Alan Wong (@alaninfinity) isn’t your typical street photographer on Instagram, as he often showcases his marriage, travelling, and more while juggling a full-time job in digital marketing. Read on to find out how he manages it all.
If you like scrolling through street photography on Instagram, chances are you may have checked out Alan Wong, or @alaninfinity. Clocking almost 23,000 Instagram followers as of September 2021, Alan is not your average street photographer – in the sense that he doesn’t only showcase Instagrammable locations and hotspots in Hong Kong – he also puts much of his life on display. From his romantic relationship, eventual marriage, and his wife’s pregnancy; to dining out, travelling, and going on staycations, Alan seems to be living the dream life. But what is it really like, and how did he get where he is now? We had a chat with Alan to find out.
Alaninfinity’s journey to becoming a photographer and Instagram influencer in Hong Kong
Hey, Alan! Thank you for chatting with us. What is your day job?
My previous job was at Google and I was in digital marketing. We would help the sales team and take care of huge clients – it was tough. When COVID-19 hit, I began helping out with my family business, which is a chain of four learning centres started by my parents. My parents have no clue about online learning, but because a lot of the students haven’t been able to attend lessons physically throughout the pandemic, I’ve had to help my parents shift all the course materials onto virtual platforms. Until now, I’m still helping out at the learning centre, so I’m not actually a full-on, full-time photographer.
How did you become interested in photography?
I started taking photos in 2014. I feel I’ve come a long way, because if you look back to the very first posts on my Instagram, they’re noticeably different from the ones now; my style and subjects have changed over the years.
If I think back as far as to my childhood, I was never particularly interested in photography as a kid. In fact, before I began working in Liechtenstein, I only had an iPhone and I used that to take photos, much like everyone else. That said, I did have a bit of an interest in mobile photography and I even took some courses for it. I was also one of the go-to people to take photos for company events and social media when I was working at Google.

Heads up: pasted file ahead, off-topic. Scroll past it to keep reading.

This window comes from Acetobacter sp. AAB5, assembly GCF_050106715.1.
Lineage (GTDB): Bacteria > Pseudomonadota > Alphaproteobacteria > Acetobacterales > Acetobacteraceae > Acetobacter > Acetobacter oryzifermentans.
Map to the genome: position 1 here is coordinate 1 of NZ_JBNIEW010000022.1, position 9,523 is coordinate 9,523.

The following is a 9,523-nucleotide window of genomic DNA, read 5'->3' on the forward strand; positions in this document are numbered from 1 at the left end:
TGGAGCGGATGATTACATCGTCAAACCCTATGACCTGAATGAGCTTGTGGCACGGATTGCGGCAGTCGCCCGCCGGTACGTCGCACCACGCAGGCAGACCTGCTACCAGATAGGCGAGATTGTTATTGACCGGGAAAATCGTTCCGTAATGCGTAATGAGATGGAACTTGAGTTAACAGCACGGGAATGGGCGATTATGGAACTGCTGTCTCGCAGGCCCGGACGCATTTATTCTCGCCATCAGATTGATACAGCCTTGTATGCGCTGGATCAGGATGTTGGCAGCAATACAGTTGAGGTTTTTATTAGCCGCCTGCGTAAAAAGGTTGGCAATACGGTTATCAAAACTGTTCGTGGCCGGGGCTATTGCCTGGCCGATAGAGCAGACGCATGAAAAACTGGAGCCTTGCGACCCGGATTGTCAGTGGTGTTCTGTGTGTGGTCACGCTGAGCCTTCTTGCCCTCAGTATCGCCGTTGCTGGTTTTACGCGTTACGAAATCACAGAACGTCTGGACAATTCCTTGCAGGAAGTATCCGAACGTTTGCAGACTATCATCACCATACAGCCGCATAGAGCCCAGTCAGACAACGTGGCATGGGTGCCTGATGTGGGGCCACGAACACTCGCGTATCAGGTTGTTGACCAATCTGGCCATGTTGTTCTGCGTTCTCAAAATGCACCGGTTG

Your time in Liechtenstein kick-started your passion in photography. Could you tell us a little more about your time there?
Back in 2014, I was working for a company that was based in Liechtenstein, so I would go there once a year for training. It was during my first visit when I decided to invest in my first camera, a Sony A5. This was because shops in Europe tended to close quite early (in Hongkongers’ perspective, at least); everything closed at around 6pm, and sunset was late, too, as it wouldn’t occur until around 9 or 10pm. So, between six and ten, I would just wander around and explore the old town area. There were a lot of stunning historical buildings, so I enjoyed taking photos of them and sharing them with my colleagues. I also had the chance to travel on my own to Italy and Switzerland; those became great opportunities for me to focus on my craft, too.
Aside from using the camera, you also use smartphones to take pictures. But, don’t most people regard using an actual camera as being more ‘professional’?
I believe that’s not really the case nowadays – not when there are so many new, cutting-edge smartphones coming out everyday. For instance, some of the latest smartphones have multiple lenses: ultra-wide, portrait, super zoom… You name it. Having said that, I think there’s still a gap between smartphone cameras and actual cameras when it comes to night photography. When using a phone to shoot at night, there’s usually a lot of noise in the picture and the lighting gets kind of off, too. Also, I’ve become so comfortable carrying my camera around with me wherever I go, so I still use the camera more often. I consider myself still exploring smartphone photography.